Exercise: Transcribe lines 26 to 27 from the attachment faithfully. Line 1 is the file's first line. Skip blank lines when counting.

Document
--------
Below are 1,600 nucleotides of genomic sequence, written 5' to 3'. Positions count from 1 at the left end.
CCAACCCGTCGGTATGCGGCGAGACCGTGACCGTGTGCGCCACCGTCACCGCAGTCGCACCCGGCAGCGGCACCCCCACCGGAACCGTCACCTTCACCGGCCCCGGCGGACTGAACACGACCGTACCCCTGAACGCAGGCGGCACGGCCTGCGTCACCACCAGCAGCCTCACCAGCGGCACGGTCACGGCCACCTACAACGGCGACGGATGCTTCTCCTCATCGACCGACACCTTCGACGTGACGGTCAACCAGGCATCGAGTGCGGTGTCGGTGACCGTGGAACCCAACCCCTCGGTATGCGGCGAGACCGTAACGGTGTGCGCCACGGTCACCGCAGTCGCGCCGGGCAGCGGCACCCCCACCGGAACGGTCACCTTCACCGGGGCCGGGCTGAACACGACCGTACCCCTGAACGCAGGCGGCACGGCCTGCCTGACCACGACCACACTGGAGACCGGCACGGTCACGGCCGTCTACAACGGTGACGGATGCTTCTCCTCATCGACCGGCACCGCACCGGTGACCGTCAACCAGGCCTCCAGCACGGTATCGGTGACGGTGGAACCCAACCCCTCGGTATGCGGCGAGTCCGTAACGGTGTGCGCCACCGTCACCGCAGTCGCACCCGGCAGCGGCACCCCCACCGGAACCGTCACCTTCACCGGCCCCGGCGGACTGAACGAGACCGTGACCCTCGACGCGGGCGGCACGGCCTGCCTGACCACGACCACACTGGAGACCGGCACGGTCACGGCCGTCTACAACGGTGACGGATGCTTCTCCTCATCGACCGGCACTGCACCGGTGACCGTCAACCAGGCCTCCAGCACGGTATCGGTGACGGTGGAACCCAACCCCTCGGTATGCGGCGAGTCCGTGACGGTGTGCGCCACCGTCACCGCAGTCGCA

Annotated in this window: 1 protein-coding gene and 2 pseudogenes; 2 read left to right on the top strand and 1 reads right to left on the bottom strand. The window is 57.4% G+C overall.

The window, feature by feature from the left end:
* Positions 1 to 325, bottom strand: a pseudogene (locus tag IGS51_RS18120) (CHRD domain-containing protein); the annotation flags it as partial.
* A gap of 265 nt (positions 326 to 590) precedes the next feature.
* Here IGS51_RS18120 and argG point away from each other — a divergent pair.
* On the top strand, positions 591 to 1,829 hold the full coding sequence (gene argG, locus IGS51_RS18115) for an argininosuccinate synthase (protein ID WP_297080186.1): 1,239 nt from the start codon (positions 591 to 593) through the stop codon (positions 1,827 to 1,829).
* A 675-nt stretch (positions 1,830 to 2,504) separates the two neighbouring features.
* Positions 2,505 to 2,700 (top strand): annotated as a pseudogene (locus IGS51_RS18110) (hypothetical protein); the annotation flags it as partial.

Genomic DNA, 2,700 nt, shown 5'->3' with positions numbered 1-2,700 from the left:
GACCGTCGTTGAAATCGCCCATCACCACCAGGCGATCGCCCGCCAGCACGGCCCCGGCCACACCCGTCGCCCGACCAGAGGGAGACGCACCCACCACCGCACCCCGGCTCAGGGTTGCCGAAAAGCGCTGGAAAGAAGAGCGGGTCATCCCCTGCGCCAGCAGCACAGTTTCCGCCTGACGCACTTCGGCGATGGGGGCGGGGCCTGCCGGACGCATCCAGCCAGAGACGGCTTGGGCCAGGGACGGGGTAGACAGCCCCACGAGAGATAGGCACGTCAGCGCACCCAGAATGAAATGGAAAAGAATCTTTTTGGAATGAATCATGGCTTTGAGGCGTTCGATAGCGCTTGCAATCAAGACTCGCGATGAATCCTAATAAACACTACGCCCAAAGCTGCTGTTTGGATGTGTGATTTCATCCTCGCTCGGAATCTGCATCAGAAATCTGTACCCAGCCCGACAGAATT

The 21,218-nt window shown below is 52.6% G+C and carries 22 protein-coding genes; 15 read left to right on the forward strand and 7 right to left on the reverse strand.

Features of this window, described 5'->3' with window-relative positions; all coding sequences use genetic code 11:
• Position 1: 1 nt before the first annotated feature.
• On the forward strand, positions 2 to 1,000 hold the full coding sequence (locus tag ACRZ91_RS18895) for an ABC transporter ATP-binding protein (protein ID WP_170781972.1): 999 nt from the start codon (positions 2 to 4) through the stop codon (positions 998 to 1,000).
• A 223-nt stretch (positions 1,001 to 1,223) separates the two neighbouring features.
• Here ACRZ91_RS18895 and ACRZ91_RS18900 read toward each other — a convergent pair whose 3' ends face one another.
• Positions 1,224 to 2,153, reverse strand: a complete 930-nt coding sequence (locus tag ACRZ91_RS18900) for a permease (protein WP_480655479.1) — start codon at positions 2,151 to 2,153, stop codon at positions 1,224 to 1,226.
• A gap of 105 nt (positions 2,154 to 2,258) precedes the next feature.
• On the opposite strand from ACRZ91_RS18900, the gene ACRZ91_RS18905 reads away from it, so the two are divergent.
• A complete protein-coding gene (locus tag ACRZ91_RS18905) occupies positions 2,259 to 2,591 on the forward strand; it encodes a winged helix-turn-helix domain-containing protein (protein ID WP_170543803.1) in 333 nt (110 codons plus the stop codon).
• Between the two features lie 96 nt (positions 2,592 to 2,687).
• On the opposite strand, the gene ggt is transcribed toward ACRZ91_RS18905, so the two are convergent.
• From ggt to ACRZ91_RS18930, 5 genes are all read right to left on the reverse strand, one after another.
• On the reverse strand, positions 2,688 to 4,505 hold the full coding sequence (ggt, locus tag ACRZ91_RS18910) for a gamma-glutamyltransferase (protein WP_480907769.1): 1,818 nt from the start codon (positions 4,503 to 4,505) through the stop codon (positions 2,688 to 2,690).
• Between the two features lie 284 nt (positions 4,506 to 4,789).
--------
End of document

• On the reverse strand, positions 2,688 to 4,505 hold the full coding sequence (ggt, locus tag ACRZ91_RS18910) for a gamma-glutamyltransferase (protein WP_480907769.1): 1,818 nt from the start codon (positions 4,503 to 4,505) through the stop codon (positions 2,688 to 2,690).
• Between the two features lie 284 nt (positions 4,506 to 4,789).